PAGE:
With the news breaking recently that footballer Joey Barton has been suspended for 18 months due to placing over 1,200 different bets on his own sport, we take a look at when gambling can become a problem and possibly even addition. For 34-year-old Barton, his wagering activity has effectively ended his career. He will be 36 by the time the ban ends, so it is highly unlikely that any club will be willing to offer him a return to the sport due to fitness concerns that commonly plague footballers coming to the end of their playing time.
Of course, a lot of people are in much worse positions than Joey Barton, so let’s take a look at when your wagering behaviour can turn into problem gambling.
First and Foremost, Gambling Addiction is Nothing to be Embarrassed About
While there is often a stigma attached to addictions of all kinds, gambling in particular can be picked on as some people consider it to be an easy fix. Simply stop going down to your local casino or logging on to your favourite websites and you’ll be fine, is an example of an frequent yet ill-thought out solution. However, thankfully people are beginning to realise that it’s much more than that.
Gambling addiction is rightly classed as a mental health condition in many regions all over the world. In order to find treatment for betting problems, you have to first admit that you have one. There are many indicators that your gambling habits have overstepped the line from perfectly reasonable, fun-filled wagering entertainment to something that is causing issues.
A Few Signs That Betting is Taking Over
There are many reasons why people decide to gamble, and there are also many reasons why things can go too far. Here are a few behaviours to look out for to determine whether your betting hobby has become a concern:
- Betting amounts that you can’t afford, while spending large periods of time doing so
- When it becomes a conflict with loved-ones and friends – e.g. arguments, lies, borrowing money etc
- If gambling continually occupies your thoughts, distracting you from your day-to-day life
- Worrying or feeling angry about upcoming events or previous losses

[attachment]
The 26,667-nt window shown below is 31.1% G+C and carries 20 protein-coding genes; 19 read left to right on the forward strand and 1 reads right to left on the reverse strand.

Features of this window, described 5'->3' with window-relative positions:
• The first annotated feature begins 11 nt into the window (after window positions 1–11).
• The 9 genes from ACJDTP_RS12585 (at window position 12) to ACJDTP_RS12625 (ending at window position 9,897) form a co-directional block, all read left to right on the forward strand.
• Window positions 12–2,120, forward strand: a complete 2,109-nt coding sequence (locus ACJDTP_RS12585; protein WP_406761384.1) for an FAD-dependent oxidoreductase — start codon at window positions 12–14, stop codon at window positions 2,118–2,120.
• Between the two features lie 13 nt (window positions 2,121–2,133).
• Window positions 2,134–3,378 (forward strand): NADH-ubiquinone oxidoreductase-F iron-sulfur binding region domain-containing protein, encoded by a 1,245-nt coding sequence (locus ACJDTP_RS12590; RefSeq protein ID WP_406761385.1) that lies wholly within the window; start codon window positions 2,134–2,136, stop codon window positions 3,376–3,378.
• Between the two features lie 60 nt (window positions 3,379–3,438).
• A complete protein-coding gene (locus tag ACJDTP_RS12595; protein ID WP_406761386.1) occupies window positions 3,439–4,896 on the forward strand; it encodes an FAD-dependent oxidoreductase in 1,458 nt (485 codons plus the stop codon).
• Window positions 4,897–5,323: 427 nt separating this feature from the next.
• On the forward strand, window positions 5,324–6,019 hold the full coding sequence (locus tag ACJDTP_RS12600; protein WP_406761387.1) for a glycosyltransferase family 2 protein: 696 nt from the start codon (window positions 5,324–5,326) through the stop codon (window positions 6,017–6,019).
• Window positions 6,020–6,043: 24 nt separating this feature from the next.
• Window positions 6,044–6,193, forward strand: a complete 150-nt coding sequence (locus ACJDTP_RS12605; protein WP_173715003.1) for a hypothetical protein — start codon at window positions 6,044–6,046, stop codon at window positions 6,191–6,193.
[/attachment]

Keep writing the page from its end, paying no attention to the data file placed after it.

- Spending all your bankroll in search of regaining losses
- Wagering larger and larger amounts to experience the same thrill
If any of these points hit home, it’s probably time to take a look at some of the steps you can take to prevent or reduce your gambling. If you’re betting online, many casinos will offer self-exclusion tools which you can use to prevent you from being able to bet. Once this is activated, you will no longer be able to wager at that platform.
If you’re betting at a land-based establishment, try to limit the cash you take to something you can easily afford to lose with no problems. Furthermore, there are many websites on the internet which are dedicated to helping people with gambling problems, so be sure to use them at will!
The Industry Welcomes Barton’s Statement on His Gambling Issues
As gambling addiction continues to carry a negative tag, despite the progress that’s been made, Joey Barton’s statement about his troubles has been welcomed by many. While he is disappointed with the length of the ban (something he is contesting), he immediately admitted his betting activity and didn’t deny it was a concern.
I need to get help for my issues with gambling, and I will do so – Joey Barton
The chief executive of GambleAware, Marc Etches, personally commented on Barton’s case, saying: “We welcome Joey’s statement and hope his openness will be seen as an example others feel they can follow.” He concluded by stating: “admitting you have a gambling problem is an essential first step towards fixing it.”